However, once that one tree is infected with the fungus the disease now become deadly efficient in the way it spreads. First, it actually causes the tree to kill itself. Trees naturally for gums called tyloses to plug vascular (water and nutrient conducting) tissues containing a pathogen in an attempt to compartmentalize that pathogen and prevent its spread to other parts of tree. However, the oak wilt fungus spreads so quickly within the tree that very soon the tree plugs the vascular tissue around its entire circumference and literally starves or strangles itself to death in a futile attempt to block the spread of the fungus.
While spore mats form only on red oaks (red, black and northern pin), both red oaks and white oaks (including white, bur and swamp white) are susceptible. Once infected red oaks, as in the case of my neighbor's tree, can die in a matter of weeks. White oaks can survive for some years before finally succumbing to the disease.
Second, the fungus then exploits an amazing adaption of oaks: Oaks of like species for root grafts or unions with neighboring trees. Whether this is an amazing display or boreal socialism and an attempt to share the water and nutrients of a site to give its own species to spread and fill spaces that otherwise would not support oak growth, or an act of boreal parasitism enabling stronger individuals to rob the resources of surrounding trees, I'm not sure.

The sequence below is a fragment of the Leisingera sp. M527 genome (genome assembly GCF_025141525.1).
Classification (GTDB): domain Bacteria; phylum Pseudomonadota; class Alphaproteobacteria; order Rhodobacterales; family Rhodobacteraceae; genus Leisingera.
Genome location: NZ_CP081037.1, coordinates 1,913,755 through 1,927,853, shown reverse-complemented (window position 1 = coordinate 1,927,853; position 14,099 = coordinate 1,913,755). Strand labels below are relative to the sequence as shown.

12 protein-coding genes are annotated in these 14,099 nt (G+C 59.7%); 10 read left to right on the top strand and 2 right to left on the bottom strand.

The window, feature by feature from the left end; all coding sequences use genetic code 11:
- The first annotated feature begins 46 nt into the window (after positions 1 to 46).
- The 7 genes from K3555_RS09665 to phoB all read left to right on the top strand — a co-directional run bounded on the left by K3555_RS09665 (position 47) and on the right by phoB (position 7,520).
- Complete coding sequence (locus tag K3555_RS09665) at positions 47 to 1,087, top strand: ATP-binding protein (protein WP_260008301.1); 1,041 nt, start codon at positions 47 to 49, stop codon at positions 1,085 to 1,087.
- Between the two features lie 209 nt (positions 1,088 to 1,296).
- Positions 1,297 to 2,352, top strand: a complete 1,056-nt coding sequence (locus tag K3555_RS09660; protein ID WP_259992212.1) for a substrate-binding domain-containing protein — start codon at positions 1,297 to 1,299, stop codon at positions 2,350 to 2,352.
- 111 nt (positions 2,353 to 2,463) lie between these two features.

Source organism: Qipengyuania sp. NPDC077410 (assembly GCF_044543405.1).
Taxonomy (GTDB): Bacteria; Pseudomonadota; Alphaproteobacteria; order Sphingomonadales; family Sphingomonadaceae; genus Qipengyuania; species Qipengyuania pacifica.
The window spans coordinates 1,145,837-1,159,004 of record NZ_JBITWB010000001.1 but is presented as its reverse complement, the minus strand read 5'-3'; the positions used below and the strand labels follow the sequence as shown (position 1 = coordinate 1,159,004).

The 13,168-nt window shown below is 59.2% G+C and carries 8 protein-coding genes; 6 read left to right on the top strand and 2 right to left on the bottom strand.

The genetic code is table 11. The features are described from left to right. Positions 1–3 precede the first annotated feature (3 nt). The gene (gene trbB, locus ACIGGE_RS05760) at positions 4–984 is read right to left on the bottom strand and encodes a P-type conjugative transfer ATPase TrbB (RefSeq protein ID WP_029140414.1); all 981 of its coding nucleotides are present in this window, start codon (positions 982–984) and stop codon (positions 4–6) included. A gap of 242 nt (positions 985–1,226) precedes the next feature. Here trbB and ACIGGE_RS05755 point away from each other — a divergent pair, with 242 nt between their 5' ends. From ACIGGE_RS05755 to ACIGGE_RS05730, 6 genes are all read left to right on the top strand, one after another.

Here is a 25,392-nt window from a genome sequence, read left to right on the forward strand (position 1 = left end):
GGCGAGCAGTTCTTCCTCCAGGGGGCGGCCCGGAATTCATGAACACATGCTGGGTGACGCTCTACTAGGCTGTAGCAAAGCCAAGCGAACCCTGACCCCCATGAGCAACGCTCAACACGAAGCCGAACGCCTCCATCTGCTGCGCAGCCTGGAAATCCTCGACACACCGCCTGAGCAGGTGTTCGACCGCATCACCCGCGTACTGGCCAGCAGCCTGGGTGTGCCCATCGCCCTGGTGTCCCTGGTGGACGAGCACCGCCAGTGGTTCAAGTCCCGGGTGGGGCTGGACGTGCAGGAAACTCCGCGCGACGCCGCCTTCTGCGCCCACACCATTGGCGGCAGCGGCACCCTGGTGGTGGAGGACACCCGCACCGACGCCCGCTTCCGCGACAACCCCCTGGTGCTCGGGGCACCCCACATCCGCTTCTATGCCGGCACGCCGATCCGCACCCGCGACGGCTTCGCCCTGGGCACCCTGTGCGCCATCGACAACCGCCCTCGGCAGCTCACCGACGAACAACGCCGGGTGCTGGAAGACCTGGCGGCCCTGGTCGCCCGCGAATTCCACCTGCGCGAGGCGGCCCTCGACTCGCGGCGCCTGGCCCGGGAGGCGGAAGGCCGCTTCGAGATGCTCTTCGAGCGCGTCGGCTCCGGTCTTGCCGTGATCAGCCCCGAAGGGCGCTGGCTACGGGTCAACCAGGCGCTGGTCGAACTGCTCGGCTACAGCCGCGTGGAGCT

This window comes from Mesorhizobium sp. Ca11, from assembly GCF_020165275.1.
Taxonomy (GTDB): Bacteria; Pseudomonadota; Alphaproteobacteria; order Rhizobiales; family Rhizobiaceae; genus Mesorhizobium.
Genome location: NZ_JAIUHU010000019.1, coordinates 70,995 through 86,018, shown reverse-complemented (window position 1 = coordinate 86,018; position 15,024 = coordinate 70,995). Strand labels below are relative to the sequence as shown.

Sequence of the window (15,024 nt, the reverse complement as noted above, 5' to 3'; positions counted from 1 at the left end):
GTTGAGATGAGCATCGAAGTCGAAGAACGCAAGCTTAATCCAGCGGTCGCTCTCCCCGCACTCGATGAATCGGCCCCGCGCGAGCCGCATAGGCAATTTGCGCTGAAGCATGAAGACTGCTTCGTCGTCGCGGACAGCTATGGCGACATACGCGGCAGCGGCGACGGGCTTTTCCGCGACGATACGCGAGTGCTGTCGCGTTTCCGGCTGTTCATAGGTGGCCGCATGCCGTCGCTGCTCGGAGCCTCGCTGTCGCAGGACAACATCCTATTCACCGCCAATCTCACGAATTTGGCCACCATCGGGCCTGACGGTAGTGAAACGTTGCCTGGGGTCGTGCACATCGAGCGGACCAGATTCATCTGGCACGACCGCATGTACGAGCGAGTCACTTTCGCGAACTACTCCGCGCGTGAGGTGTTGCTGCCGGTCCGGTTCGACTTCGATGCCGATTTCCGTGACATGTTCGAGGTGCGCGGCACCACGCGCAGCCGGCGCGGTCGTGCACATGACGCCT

From the standpoint of the oak wilt fungus, however, what this adaptation does is provide a superhighway to spread to surrounding oak trees... in a hurry (I believe the rate of spread through the roots is about 20 feet per year).
So from that one hit-or-miss infection an entire stand of red oaks or northern pin oaks or bur oaks can be wiped out.
There are two ways to stop the root zone spread of oak wilt to adjacent trees: Use of a deep vibratory plow to mechanically sever the root grafts, and injection of adjacent trees. In my neighbor's case the proximity of sidewalks, driveway and underground cables made trenching impossible.